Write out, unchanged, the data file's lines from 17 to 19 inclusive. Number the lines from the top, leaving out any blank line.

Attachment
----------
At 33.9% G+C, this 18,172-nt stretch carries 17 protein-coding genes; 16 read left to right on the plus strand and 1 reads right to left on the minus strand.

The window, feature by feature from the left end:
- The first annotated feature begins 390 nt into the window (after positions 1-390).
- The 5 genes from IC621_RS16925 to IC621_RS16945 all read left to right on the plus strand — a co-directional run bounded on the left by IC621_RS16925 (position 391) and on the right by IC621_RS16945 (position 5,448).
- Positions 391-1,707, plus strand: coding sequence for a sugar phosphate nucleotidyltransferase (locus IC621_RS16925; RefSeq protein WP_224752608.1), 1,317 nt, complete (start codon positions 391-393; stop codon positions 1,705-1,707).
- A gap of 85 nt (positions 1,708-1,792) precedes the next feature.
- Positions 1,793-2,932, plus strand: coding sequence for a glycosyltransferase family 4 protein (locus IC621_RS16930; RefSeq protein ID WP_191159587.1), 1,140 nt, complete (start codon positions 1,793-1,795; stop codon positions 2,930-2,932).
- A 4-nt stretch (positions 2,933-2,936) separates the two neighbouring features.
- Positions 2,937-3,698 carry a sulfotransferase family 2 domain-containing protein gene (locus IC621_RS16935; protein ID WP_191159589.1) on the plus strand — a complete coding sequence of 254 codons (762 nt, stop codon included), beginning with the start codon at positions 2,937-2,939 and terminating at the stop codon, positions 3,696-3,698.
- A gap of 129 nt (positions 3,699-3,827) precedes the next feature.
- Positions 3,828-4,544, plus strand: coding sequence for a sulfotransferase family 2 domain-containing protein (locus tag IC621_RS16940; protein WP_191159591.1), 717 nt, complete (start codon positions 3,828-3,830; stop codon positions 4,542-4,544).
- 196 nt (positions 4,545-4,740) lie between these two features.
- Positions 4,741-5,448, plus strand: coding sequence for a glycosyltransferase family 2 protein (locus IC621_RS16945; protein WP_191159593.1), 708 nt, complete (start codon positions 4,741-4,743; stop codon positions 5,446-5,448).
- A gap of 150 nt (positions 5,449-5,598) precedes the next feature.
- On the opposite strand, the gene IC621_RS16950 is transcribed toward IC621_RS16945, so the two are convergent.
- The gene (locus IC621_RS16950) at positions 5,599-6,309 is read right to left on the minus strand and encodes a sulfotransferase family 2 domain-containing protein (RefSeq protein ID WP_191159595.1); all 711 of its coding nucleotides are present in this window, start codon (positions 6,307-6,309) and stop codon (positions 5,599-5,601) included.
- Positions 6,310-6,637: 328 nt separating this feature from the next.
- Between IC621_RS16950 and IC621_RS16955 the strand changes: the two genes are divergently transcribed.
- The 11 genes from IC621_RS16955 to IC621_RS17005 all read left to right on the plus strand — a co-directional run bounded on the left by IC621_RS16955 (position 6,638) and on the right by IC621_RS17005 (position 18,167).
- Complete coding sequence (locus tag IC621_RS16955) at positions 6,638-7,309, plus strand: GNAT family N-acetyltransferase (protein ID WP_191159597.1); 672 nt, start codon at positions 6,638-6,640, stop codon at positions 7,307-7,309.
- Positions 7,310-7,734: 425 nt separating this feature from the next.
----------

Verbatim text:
- Positions 6,310-6,637: 328 nt separating this feature from the next.
- Between IC621_RS16950 and IC621_RS16955 the strand changes: the two genes are divergently transcribed.
- The 11 genes from IC621_RS16955 to IC621_RS17005 all read left to right on the plus strand — a co-directional run bounded on the left by IC621_RS16955 (position 6,638) and on the right by IC621_RS17005 (position 18,167).